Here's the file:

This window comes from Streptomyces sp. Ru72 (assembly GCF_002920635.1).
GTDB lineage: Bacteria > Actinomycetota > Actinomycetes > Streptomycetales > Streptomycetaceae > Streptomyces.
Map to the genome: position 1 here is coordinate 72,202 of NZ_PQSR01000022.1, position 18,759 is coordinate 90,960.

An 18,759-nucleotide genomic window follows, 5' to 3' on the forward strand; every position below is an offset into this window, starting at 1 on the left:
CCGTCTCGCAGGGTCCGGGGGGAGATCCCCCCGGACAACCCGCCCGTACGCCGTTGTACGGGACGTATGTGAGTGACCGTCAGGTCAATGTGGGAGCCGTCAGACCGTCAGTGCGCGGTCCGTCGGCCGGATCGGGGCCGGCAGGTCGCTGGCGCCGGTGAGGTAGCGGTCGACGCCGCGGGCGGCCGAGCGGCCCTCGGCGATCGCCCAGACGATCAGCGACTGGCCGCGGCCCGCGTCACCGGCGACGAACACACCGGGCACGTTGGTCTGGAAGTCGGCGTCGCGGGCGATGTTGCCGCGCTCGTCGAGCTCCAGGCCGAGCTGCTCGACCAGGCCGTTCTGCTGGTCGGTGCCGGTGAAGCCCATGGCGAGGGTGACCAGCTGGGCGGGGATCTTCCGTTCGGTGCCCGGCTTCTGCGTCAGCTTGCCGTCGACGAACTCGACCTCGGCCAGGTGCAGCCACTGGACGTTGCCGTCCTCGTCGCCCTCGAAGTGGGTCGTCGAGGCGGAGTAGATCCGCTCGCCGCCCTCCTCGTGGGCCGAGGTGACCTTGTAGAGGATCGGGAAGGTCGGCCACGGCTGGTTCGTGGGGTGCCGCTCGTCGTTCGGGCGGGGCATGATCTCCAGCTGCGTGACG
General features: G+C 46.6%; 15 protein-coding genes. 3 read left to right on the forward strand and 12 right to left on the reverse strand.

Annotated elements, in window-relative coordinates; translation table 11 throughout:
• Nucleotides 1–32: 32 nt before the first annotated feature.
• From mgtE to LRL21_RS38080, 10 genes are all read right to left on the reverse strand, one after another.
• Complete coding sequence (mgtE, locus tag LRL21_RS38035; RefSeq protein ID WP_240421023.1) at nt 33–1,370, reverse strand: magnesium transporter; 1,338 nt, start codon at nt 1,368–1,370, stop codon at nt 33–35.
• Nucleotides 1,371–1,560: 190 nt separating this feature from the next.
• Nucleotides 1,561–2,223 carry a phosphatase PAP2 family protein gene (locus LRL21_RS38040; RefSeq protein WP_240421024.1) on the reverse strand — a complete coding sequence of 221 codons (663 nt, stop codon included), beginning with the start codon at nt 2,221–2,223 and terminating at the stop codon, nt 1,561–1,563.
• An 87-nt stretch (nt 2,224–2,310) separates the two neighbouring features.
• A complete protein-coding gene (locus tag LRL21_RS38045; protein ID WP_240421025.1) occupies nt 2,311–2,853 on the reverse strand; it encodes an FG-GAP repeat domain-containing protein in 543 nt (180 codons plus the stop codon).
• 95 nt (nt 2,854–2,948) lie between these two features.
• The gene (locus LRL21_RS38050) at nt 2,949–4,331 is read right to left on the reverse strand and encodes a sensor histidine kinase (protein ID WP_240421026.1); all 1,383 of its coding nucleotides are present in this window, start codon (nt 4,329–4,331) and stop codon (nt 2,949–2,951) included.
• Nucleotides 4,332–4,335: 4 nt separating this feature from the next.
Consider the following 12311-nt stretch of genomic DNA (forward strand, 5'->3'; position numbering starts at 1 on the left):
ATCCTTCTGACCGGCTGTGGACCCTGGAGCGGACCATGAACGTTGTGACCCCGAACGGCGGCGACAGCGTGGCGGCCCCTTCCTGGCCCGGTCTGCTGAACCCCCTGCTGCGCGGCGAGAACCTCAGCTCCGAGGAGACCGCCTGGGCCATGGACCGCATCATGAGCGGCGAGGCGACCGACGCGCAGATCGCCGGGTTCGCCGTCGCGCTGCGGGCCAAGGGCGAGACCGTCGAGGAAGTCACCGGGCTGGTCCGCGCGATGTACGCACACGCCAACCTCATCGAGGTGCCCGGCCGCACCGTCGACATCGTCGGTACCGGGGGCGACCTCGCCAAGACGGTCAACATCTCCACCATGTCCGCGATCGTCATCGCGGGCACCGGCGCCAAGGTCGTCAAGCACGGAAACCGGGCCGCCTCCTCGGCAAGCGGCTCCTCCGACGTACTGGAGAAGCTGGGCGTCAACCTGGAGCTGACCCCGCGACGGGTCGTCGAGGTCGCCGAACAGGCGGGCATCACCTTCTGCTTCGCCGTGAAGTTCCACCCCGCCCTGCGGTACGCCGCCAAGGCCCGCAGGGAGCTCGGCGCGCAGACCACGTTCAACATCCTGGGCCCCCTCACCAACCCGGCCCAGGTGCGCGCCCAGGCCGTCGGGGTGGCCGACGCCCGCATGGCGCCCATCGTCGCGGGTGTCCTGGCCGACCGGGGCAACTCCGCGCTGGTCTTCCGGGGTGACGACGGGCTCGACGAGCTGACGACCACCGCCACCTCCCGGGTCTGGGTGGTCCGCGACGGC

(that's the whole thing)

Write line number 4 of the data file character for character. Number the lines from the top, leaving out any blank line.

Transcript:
An 18,759-nucleotide genomic window follows, 5' to 3' on the forward strand; every position below is an offset into this window, starting at 1 on the left: